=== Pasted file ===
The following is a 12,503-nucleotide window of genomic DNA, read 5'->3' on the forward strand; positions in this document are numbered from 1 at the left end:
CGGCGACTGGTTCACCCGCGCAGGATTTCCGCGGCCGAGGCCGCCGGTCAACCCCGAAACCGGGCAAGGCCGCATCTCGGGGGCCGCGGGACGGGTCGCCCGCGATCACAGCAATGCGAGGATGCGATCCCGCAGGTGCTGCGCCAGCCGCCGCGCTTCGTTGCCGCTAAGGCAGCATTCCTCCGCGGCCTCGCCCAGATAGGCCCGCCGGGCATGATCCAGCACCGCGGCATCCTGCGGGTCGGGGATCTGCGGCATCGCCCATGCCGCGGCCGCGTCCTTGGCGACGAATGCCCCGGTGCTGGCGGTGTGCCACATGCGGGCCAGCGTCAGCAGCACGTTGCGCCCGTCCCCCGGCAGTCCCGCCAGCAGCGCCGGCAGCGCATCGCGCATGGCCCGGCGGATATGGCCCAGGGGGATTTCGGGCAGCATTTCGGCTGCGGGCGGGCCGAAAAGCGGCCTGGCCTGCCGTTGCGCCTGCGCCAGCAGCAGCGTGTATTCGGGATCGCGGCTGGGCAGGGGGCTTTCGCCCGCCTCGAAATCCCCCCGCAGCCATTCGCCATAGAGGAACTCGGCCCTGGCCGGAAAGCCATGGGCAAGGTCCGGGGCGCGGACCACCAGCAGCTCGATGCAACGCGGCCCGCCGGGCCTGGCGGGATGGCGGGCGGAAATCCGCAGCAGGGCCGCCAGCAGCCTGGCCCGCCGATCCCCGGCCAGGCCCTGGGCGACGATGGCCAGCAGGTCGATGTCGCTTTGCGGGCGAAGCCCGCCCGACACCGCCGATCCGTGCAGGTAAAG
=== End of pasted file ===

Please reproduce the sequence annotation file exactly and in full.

The following is a 12,503-nucleotide window of genomic DNA, read 5'->3' on the forward strand; positions in this document are numbered from 1 at the left end:
CGGCGACTGGTTCACCCGCGCAGGATTTCCGCGGCCGAGGCCGCCGGTCAACCCCGAAACCGGGCAAGGCCGCATCTCGGGGGCCGCGGGACGGGTCGCCCGCGATCACAGCAATGCGAGGATGCGATCCCGCAGGTGCTGCGCCAGCCGCCGCGCTTCGTTGCCGCTAAGGCAGCATTCCTCCGCGGCCTCGCCCAGATAGGCCCGCCGGGCATGATCCAGCACCGCGGCATCCTGCGGGTCGGGGATCTGCGGCATCGCCCATGCCGCGGCCGCGTCCTTGGCGACGAATGCCCCGGTGCTGGCGGTGTGCCACATGCGGGCCAGCGTCAGCAGCACGTTGCGCCCGTCCCCCGGCAGTCCCGCCAGCAGCGCCGGCAGCGCATCGCGCATGGCCCGGCGGATATGGCCCAGGGGGATTTCGGGCAGCATTTCGGCTGCGGGCGGGCCGAAAAGCGGCCTGGCCTGCCGTTGCGCCTGCGCCAGCAGCAGCGTGTATTCGGGATCGCGGCTGGGCAGGGGGCTTTCGCCCGCCTCGAAATCCCCCCGCAGCCATTCGCCATAGAGGAACTCGGCCCTGGCCGGAAAGCCATGGGCAAGGTCCGGGGCGCGGACCACCAGCAGCTCGATGCAACGCGGCCCGCCGGGCCTGGCGGGATGGCGGGCGGAAATCCGCAGCAGGGCCGCCAGCAGCCTGGCCCGCCGATCCCCGGCCAGGCCCTGGGCGACGATGGCCAGCAGGTCGATGTCGCTTTGCGGGCGAAGCCCGCCCGACACCGCCGATCCGTGCAGGTAAAG